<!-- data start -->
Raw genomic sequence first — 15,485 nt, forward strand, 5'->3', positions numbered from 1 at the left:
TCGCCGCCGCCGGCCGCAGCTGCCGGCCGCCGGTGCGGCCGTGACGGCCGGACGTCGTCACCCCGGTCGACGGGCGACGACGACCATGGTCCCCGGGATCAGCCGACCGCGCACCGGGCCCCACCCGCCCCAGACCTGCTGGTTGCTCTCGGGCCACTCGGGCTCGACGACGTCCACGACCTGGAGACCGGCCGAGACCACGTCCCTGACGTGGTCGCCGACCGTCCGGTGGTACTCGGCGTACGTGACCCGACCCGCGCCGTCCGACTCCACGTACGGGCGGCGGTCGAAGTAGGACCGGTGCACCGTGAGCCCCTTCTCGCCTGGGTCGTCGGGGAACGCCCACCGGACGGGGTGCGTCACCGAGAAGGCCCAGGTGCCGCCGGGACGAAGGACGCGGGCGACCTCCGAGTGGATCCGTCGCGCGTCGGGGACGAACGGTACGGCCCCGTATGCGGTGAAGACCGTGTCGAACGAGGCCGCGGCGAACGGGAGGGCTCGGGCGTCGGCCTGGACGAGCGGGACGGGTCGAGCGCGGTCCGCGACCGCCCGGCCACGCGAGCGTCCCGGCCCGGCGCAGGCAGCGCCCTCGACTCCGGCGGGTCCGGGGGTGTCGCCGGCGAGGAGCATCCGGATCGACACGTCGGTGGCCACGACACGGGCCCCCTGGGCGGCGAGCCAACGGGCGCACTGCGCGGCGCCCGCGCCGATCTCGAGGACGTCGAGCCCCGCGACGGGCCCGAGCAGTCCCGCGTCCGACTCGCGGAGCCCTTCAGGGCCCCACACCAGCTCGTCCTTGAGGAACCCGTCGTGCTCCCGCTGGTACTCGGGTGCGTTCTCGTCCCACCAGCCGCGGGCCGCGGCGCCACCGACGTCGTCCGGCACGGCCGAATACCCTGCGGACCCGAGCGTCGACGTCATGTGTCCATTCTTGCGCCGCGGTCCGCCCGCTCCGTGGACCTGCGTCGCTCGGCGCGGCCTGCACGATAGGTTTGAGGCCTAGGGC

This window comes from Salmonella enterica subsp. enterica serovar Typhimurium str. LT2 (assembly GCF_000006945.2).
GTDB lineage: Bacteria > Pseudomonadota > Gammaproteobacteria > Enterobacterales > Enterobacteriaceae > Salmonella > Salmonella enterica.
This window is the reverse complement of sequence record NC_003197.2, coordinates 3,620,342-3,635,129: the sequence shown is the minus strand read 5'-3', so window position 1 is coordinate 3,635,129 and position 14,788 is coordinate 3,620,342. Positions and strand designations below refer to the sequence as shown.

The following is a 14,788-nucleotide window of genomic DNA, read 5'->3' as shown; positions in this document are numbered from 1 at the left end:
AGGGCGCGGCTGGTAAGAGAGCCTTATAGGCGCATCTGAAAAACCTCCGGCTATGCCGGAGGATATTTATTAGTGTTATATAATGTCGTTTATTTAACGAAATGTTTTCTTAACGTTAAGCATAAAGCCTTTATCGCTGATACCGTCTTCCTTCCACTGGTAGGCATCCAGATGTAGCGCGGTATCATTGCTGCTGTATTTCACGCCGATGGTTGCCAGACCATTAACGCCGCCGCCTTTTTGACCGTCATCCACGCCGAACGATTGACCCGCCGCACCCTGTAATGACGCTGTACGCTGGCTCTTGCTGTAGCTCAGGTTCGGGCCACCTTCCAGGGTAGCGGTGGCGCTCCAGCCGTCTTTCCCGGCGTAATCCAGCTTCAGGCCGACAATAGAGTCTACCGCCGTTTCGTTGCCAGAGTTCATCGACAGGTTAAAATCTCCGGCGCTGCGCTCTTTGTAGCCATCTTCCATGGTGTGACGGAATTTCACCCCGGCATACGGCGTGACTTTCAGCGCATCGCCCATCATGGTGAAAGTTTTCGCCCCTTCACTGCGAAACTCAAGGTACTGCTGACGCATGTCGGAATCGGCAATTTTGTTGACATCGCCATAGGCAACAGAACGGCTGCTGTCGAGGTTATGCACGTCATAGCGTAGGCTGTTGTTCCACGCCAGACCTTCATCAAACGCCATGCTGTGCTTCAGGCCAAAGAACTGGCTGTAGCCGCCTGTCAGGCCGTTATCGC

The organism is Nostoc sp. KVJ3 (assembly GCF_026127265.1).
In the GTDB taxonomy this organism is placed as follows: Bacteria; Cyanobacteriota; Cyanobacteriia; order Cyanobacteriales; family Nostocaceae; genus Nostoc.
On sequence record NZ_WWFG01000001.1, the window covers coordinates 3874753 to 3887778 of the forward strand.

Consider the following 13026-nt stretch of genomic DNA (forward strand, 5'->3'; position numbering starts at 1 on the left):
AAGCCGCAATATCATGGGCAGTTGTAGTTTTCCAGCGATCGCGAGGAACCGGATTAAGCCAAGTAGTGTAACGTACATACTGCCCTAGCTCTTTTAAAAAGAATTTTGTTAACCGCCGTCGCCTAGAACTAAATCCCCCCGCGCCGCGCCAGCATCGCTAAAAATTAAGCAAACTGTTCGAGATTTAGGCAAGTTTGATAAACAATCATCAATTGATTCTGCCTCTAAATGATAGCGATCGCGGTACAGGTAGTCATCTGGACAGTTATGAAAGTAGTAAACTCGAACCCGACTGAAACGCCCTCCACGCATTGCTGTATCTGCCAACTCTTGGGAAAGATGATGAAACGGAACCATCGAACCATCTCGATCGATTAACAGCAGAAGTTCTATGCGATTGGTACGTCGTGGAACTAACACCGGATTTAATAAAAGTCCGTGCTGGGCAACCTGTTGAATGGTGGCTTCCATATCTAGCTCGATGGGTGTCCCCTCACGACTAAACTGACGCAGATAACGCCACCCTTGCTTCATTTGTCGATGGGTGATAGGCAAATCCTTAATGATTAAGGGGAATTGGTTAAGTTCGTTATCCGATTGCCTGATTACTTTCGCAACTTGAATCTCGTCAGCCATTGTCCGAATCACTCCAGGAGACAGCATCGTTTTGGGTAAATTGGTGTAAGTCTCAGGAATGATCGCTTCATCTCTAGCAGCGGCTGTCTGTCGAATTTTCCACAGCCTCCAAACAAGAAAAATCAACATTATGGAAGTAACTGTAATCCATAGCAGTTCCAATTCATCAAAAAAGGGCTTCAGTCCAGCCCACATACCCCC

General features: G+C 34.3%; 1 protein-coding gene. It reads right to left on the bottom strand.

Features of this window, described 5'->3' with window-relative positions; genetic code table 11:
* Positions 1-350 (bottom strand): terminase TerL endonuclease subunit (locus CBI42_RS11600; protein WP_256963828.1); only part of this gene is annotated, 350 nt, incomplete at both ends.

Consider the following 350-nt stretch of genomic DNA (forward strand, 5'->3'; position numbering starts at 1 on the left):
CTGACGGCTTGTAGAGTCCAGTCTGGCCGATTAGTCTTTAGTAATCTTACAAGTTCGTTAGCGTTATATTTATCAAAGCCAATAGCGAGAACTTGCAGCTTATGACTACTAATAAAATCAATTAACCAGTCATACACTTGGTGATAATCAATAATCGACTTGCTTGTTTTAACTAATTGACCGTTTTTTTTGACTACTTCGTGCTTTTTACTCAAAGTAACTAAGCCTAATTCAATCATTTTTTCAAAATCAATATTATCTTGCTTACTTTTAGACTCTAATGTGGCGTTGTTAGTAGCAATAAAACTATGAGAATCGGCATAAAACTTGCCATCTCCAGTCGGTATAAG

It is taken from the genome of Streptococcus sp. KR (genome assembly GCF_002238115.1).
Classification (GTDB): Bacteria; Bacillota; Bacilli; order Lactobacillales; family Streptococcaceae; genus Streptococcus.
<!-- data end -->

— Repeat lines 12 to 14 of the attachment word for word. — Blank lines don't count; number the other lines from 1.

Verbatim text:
AAGCCGCAATATCATGGGCAGTTGTAGTTTTCCAGCGATCGCGAGGAACCGGATTAAGCCAAGTAGTGTAACGTACATACTGCCCTAGCTCTTTTAAAAAGAATTTTGTTAACCGCCGTCGCCTAGAACTAAATCCCCCCGCGCCGCGCCAGCATCGCTAAAAATTAAGCAAACTGTTCGAGATTTAGGCAAGTTTGATAAACAATCATCAATTGATTCTGCCTCTAAATGATAGCGATCGCGGTACAGGTAGTCATCTGGACAGTTATGAAAGTAGTAAACTCGAACCCGACTGAAACGCCCTCCACGCATTGCTGTATCTGCCAACTCTTGGGAAAGATGATGAAACGGAACCATCGAACCATCTCGATCGATTAACAGCAGAAGTTCTATGCGATTGGTACGTCGTGGAACTAACACCGGATTTAATAAAAGTCCGTGCTGGGCAACCTGTTGAATGGTGGCTTCCATATCTAGCTCGATGGGTGTCCCCTCACGACTAAACTGACGCAGATAACGCCACCCTTGCTTCATTTGTCGATGGGTGATAGGCAAATCCTTAATGATTAAGGGGAATTGGTTAAGTTCGTTATCCGATTGCCTGATTACTTTCGCAACTTGAATCTCGTCAGCCATTGTCCGAATCACTCCAGGAGACAGCATCGTTTTGGGTAAATTGGTGTAAGTCTCAGGAATGATCGCTTCATCTCTAGCAGCGGCTGTCTGTCGAATTTTCCACAGCCTCCAAACAAGAAAAATCAACATTATGGAAGTAACTGTAATCCATAGCAGTTCCAATTCATCAAAAAAGGGCTTCAGTCCAGCCCACATACCCCC

General features: G+C 34.3%; 1 protein-coding gene. It reads right to left on the bottom strand.

Features of this window, described 5'->3' with window-relative positions; genetic code table 11: